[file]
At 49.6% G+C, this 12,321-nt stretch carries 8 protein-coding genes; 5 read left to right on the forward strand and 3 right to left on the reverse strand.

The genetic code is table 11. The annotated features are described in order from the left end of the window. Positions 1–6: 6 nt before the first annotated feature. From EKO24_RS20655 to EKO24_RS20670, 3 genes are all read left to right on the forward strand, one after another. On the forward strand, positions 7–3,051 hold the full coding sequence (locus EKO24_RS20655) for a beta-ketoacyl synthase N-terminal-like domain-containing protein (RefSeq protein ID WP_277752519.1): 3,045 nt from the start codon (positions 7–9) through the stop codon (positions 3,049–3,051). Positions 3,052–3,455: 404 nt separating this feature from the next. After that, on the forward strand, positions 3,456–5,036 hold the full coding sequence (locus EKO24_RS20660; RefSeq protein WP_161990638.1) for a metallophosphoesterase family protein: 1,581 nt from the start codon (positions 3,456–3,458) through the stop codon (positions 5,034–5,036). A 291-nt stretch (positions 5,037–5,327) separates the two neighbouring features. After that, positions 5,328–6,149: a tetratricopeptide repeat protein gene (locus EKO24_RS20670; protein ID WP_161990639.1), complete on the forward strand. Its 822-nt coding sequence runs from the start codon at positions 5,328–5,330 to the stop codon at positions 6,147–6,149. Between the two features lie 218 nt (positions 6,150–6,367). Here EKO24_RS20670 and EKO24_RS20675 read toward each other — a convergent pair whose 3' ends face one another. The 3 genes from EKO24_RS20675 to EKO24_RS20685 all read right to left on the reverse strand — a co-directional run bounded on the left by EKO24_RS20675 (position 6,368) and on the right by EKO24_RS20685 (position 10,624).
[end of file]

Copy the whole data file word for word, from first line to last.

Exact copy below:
At 49.6% G+C, this 12,321-nt stretch carries 8 protein-coding genes; 5 read left to right on the forward strand and 3 right to left on the reverse strand.

The genetic code is table 11. The annotated features are described in order from the left end of the window. Positions 1–6: 6 nt before the first annotated feature. From EKO24_RS20655 to EKO24_RS20670, 3 genes are all read left to right on the forward strand, one after another. On the forward strand, positions 7–3,051 hold the full coding sequence (locus EKO24_RS20655) for a beta-ketoacyl synthase N-terminal-like domain-containing protein (RefSeq protein ID WP_277752519.1): 3,045 nt from the start codon (positions 7–9) through the stop codon (positions 3,049–3,051). Positions 3,052–3,455: 404 nt separating this feature from the next. After that, on the forward strand, positions 3,456–5,036 hold the full coding sequence (locus EKO24_RS20660; RefSeq protein WP_161990638.1) for a metallophosphoesterase family protein: 1,581 nt from the start codon (positions 3,456–3,458) through the stop codon (positions 5,034–5,036). A 291-nt stretch (positions 5,037–5,327) separates the two neighbouring features. After that, positions 5,328–6,149: a tetratricopeptide repeat protein gene (locus EKO24_RS20670; protein ID WP_161990639.1), complete on the forward strand. Its 822-nt coding sequence runs from the start codon at positions 5,328–5,330 to the stop codon at positions 6,147–6,149. Between the two features lie 218 nt (positions 6,150–6,367). Here EKO24_RS20670 and EKO24_RS20675 read toward each other — a convergent pair whose 3' ends face one another. The 3 genes from EKO24_RS20675 to EKO24_RS20685 all read right to left on the reverse strand — a co-directional run bounded on the left by EKO24_RS20675 (position 6,368) and on the right by EKO24_RS20685 (position 10,624).